Who’s that Lady?

Tom Wagner | Biologist | Rockport Marine Lab
Who’s that Lady?
Figure 2. Gill net catches of ladyfish by bay and year from 2000 through 2016. Figure 3. Sport-boat landings by bay and year from 2000-2016.

Have you ever cast out into the flats or surf, felt a hard tug followed by a thrashing of water, seen a shiny flash breaking the surface, and felt your heart begin to pound in anticipation of a fight with a tarpon?You may have just hooked the tarpon’s less glamorous cousin, the poor man’s tarpon or ladyfish. But there is not much about this fish that is lady-like…expect blistering runs, aerial displays, and a “never say die” attitude while on the end of your line.

The ladyfish (Elops saurus, Figure 1), a common species found in Texas bays, passes, and the nearshore Gulf, are commonly known as skipjack, horse mackerel or tenpounders.Kin to the more popular gamefish tarpon (Megalops atlanticus), these two species belong to the Order Elopiformes, and Families Elopidae (tenpounders) and Megalopidae (tarpons).The origin of the Latin name Elops saurus comes from the Greek words ‘ellops’ (a kind of serpent) and ‘sauros’ (lizard).

Ladyfish, a saltwater and brackish water species, range from the North Atlantic Ocean, Gulf of Mexico, Caribbean Sea, to the Atlantic coast off Brazil, and Fiji in the South Pacific.Off the Texas coast, the females spawn in the Gulf during the spring, the eggs develop into a unique larval form known as ‘leptocephali’, and the adults can reach a maximum length of almost three feet.Present in coastal waters year-round, their greatest abundance occurs in late spring to early fall.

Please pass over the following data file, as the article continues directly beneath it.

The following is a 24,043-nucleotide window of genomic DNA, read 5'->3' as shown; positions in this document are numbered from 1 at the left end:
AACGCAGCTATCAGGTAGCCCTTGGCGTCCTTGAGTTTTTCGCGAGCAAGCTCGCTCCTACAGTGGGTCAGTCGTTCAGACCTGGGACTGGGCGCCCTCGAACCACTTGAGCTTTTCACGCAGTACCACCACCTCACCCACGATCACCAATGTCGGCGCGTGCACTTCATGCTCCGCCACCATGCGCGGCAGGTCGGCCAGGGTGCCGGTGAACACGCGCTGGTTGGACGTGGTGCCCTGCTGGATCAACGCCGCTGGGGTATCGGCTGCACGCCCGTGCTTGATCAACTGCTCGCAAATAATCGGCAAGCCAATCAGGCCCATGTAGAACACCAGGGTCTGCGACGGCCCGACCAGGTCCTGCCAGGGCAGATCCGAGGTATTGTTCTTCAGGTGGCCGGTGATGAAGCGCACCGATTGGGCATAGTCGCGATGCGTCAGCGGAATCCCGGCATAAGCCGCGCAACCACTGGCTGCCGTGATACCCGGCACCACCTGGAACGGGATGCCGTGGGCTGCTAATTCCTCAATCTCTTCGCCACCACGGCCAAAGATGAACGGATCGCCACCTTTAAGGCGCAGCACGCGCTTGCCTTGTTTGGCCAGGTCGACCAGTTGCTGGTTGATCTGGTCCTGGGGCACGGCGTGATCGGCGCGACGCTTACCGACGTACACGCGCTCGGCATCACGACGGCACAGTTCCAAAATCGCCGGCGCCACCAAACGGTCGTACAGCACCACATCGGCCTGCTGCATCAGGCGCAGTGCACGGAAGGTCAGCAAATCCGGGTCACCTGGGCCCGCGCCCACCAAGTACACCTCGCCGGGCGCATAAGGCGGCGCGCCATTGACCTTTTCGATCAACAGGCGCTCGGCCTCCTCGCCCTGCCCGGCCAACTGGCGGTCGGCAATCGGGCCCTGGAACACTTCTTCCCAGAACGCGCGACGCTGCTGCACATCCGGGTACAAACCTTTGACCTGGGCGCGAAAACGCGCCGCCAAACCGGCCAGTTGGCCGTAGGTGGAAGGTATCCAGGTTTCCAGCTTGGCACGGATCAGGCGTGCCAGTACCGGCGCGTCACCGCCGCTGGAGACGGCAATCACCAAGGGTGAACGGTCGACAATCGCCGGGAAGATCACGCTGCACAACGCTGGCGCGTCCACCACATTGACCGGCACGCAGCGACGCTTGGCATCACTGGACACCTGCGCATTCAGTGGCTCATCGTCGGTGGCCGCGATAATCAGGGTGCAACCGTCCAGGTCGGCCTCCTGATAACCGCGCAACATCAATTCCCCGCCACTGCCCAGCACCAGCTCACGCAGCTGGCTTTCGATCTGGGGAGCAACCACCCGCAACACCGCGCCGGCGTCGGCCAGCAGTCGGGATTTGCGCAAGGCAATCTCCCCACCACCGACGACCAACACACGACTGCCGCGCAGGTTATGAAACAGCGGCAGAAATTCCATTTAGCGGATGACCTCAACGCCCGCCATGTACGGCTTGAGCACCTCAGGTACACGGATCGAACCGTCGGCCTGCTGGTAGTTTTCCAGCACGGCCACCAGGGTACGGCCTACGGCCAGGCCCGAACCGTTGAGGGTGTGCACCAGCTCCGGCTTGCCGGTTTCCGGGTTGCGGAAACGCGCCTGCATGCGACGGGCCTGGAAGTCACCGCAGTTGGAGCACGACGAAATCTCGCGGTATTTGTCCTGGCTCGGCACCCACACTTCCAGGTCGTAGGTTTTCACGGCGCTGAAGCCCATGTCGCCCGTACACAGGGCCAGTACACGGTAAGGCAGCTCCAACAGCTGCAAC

The Texas Parks and Wildlife Department (TPWD) Coastal Fisheries Division monitors ladyfish abundance through gill-net surveys in spring and fall, and angler harvest via year-round creel surveys at area boat ramps.Gill-net data show the greatest abundance on the lower coast, with Corpus Christi Bay (23%), lower Laguna Madre (20%), and upper Laguna Madre (16%) comprising nearly 60% of all ladyfish caught from 2000-2016 (Figure 2). Gill net catches have increased 252% coastwide through 2016, with Galveston Bay (4,225%), Matagorda Bay (481%) and upper Laguna Madre (431%) showing the greatest increases. Abundance of ladyfish since 2000 has increased in all major bay systems on the Texas coast except Sabine Lake.

Recreational angler harvest of ladyfish has increased 344% from 2000-2016 (Figure 3), with the upper Laguna Madre (867%), San Antonio Bay (533%), Aransas Bay (500%) and Galveston Bay (480%) showing the greatest increases.Ladyfish caught from the upper Laguna Madre (29%), Aransas Bay 14%), Galveston Bay 13%) and lower Laguna Madre (13%) account for nearly 68% of coastwide catch by number.

Ladyfish are not desirable as table fare, but provide great sport, and make excellent cut bait for red drum, sharks, and stingrays.They school in large numbers in the surf during the summer and fall, and are often caught under “working” birds.Despite their aerial acrobatics, ladyfish often frustrate trout and redfish anglers, as demonstrated by the following comments from fishing blogs:

“The best way to catch a skipjack is to go fish somewhere and try to catch trout and reds.”

“These fish should be used for fertilizer; I can’t stand ‘em!”

Love them or hate them, more and more anglers are recognizing their value as cut bait for other species. During our angler surveys at boat ramps, TPWD staff have noted that it is fairly common to observe a cut up ladyfish alongside a limit of red drum in anglers’ coolers, evidence that anglers are taking advantage of ladyfish as red drum bait.

The current state record for ladyfish is 5.70 pounds, 28.75 inches, caught in Aransas Bay in 2008 using live shrimp.Water body records are in place for most Texas bays and the Gulf of Mexico, although there are several fly fishing, bowfishing, catch and release, and junior angler categories with no current listing for ladyfish.TPWD certification methods for state and other records can be found at http://tpwd.texas.gov/fishboat/fish/programs/fishrecords/categories.phtml.

Next month Galveston Bay biologist Glen Sutton will discuss blue crab biology.